The University of Massachusetts Amherst
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Jane Fountain, Distinguished University Professor at the UMass Amherst School of Public Policy and the Department of Political Science, is among a small group of global experts invited to publish an article in the inaugural issue of the Dubai Policy Review Journal, titled: "The Wicked Nature of Digital Transformation."

Ray La Raja, political science, says that more women could be running for the U.S. presidency in 2020 because activist groups and party leaders are pushing them to run and these groups and leaders don’t see women as much of a liability if they can distinguish themselves from the poorly-run Clinton campaign of 2016.

Last fall, Legal Studies professor, Jamie Rowen, was awarded a $500,000, 5-year grant from the National Science Foundation (NSF) to research and write a book about veterans in the criminal justice system. Funding was to begin in early February, but since the shutdown, Rowen's and others' grants have not been processed on schedule, resulting in a major delay in her work schedule. 

Paul Collins, Professor of Legal Studies and Director of Legal Studies, was appointed to the editorial board of Law & Social Inquiry. Collins also published, along with Christina L. Boyd and Lori A. Ringhand, an article in Law & Society Review titled: "The Role of Nominee Gender and Race at U.S. Supreme Court Confirmation Hearings".

Congratulation to Peter Haas who was recognized as one of the "Political Science 400" most influential scholars in the discipline. See the analysis, which was recently published in PS.
 

LaRaja, Rhodes and Schaffner's opinions quoted in the New York Times. Raymond La Raja and Brian Schaffner, political scientists at the University of Massachusetts and Tufts, in their 2015 book, “Campaign Finance and Political Polarization: When Purists Prevail,” argue that legislative inaction inherently benefits the affluent and hurts the less advantaged. Jesse Rhodes, questioned whether Democratic donors support the goal of reducing economic inequality.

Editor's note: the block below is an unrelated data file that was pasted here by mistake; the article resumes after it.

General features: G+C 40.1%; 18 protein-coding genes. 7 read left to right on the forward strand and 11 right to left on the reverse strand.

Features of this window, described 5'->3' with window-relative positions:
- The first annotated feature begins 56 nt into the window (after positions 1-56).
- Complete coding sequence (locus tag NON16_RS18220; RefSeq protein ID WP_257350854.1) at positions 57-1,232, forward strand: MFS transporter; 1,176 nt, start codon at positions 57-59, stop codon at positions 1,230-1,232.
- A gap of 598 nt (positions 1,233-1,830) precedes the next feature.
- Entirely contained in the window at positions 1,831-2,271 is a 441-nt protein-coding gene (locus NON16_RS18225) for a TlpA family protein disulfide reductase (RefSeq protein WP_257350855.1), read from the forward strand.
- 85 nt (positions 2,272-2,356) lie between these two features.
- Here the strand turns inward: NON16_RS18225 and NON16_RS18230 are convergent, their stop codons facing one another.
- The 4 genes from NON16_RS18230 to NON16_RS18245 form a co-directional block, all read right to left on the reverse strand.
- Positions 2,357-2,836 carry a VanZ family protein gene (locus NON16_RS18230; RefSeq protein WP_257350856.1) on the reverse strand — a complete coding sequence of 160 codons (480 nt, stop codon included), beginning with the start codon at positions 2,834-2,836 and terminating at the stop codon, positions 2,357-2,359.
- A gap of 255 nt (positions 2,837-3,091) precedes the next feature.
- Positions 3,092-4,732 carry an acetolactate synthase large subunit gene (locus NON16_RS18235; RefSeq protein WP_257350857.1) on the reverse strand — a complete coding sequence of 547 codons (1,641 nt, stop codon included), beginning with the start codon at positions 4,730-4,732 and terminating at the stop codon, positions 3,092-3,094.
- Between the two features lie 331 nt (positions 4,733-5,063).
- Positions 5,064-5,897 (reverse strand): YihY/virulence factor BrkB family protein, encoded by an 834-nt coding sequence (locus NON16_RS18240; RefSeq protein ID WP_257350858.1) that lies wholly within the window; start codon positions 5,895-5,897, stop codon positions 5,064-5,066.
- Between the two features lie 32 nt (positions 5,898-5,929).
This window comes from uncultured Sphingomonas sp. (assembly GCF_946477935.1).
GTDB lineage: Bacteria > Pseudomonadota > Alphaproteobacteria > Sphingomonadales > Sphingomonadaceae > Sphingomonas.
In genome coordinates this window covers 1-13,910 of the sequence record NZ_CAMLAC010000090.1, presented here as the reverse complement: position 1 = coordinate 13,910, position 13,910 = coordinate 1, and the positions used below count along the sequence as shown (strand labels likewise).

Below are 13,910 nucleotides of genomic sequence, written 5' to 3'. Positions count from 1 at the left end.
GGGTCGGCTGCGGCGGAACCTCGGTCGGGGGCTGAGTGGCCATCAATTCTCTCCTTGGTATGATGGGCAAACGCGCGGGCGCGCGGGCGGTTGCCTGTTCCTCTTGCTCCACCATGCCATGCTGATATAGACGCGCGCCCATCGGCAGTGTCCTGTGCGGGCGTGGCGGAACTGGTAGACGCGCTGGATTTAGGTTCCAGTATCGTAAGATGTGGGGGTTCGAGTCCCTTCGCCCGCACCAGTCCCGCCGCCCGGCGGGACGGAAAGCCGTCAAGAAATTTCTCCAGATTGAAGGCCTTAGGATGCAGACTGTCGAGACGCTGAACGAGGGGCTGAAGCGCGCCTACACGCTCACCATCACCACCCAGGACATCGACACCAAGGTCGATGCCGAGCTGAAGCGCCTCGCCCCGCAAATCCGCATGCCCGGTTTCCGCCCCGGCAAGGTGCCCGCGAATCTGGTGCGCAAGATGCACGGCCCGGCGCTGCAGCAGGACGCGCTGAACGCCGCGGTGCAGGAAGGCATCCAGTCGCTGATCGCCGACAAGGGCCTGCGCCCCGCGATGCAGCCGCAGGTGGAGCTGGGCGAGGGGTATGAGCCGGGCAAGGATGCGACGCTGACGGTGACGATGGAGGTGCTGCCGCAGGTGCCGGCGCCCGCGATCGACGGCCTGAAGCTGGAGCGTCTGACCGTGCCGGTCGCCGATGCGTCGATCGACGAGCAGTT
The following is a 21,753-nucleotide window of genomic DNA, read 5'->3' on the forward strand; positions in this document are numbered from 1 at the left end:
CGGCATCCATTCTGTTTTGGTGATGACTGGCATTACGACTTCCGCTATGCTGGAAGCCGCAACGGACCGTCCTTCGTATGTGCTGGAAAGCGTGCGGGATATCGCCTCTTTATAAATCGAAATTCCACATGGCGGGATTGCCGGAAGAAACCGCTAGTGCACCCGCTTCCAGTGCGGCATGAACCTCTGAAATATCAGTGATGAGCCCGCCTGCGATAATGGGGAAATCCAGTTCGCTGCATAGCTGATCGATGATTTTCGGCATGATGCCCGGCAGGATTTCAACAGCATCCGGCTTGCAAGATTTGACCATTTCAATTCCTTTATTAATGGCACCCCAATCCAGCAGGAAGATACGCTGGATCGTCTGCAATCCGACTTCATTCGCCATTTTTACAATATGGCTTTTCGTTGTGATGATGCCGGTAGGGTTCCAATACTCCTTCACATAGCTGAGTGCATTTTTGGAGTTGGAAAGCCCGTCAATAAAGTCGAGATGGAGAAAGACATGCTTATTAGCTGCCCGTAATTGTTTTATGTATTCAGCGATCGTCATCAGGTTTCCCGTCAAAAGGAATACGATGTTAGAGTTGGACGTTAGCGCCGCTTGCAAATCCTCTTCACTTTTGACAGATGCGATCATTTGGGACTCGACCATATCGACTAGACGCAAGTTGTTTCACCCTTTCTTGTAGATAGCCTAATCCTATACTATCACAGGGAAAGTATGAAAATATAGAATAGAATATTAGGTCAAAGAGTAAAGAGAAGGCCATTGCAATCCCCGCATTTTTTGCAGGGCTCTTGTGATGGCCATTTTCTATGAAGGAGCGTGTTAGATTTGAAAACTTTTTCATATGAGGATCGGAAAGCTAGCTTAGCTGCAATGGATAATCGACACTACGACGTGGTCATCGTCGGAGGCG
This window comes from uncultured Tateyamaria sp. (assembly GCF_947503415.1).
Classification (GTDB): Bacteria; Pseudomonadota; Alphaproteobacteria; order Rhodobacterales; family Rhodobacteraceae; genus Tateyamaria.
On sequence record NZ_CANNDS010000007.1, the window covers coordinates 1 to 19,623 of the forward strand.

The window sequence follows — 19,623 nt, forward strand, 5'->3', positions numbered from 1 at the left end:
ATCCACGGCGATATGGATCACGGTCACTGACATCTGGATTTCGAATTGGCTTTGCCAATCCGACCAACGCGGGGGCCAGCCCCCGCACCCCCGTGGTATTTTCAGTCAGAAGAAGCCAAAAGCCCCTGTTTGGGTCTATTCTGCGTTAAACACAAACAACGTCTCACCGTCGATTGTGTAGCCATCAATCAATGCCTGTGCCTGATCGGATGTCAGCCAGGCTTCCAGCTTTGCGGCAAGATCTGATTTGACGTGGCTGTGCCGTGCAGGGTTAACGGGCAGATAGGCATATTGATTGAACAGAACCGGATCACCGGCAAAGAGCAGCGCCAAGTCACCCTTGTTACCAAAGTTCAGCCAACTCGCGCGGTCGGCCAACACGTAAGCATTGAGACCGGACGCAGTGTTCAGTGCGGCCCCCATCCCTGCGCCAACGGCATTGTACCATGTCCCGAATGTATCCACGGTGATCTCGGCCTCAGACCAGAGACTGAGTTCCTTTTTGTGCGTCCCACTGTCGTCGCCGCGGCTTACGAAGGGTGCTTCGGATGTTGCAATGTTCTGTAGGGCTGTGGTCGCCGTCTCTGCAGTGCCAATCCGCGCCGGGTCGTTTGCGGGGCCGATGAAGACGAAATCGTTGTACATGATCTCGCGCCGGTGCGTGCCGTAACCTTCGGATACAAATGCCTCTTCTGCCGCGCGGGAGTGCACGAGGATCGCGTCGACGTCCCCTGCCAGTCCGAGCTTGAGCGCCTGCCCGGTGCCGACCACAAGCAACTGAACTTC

Tatishe M. Nteta, political science is part of a panel discussion about how society and politics are likely to change when whites become a minority of the U.S. population in the coming decades.

Alexandria Nylen, Ph.D student in Political Science is the lead author on a paper that was just accepted at European Journal of International Security. The paper, "Questions of Life or Death? De-Constructing Human Rights Norms in Public Opinion Polls" demonstrates that the discursive structure of public opinion polls on national security issues is biased in favor of human rights violators rather than human rights defenders. 

Paul Musgrave, political science, is interviewed in a news story about people who have deactivated their Facebook accounts. He says he made the move at the beginning of this year because he became perturbed by the misinformation that was spreading on the site during the 2016 election and the revelations about the site’s relationship to Cambridge Analytica. 

 

Sheldon Goldman, Distinguished Professor in political science, is interviewed in a national Argentinian newspaper about the controversy that erupted during the U.S. Senate confirmation hearings for Brett Kavanaugh, who was eventually elevated to the U.S. Supreme Court.

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